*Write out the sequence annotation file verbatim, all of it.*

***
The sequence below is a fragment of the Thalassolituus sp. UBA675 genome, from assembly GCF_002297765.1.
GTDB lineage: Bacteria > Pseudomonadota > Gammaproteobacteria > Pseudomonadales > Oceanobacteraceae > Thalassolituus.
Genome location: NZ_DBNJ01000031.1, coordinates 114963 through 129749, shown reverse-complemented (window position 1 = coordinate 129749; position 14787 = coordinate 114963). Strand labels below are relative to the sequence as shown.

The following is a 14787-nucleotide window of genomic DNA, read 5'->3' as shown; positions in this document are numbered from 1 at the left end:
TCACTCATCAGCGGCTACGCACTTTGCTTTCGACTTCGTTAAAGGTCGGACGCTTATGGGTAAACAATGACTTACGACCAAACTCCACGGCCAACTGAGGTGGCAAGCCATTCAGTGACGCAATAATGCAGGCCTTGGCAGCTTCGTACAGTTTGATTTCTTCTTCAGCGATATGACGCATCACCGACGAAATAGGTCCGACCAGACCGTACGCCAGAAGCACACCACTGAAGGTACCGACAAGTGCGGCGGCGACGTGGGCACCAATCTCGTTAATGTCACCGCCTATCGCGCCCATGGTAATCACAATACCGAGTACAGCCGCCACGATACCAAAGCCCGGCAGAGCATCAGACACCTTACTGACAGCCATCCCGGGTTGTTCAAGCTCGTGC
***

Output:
The sequence below is a fragment of the Thalassolituus sp. UBA675 genome, from assembly GCF_002297765.1.
GTDB lineage: Bacteria > Pseudomonadota > Gammaproteobacteria > Pseudomonadales > Oceanobacteraceae > Thalassolituus.
Genome location: NZ_DBNJ01000031.1, coordinates 114963 through 129749, shown reverse-complemented (window position 1 = coordinate 129749; position 14787 = coordinate 114963). Strand labels below are relative to the sequence as shown.

The following is a 14787-nucleotide window of genomic DNA, read 5'->3' as shown; positions in this document are numbered from 1 at the left end:
TCACTCATCAGCGGCTACGCACTTTGCTTTCGACTTCGTTAAAGGTCGGACGCTTATGGGTAAACAATGACTTACGACCAAACTCCACGGCCAACTGAGGTGGCAAGCCATTCAGTGACGCAATAATGCAGGCCTTGGCAGCTTCGTACAGTTTGATTTCTTCTTCAGCGATATGACGCATCACCGACGAAATAGGTCCGACCAGACCGTACGCCAGAAGCACACCACTGAAGGTACCGACAAGTGCGGCGGCGACGTGGGCACCAATCTCGTTAATGTCACCGCCTATCGCGCCCATGGTAATCACAATACCGAGTACAGCCGCCACGATACCAAAGCCCGGCAGAGCATCAGACACCTTACTGACAGCCATCCCGGGTTGTTCAAGCTCGTGC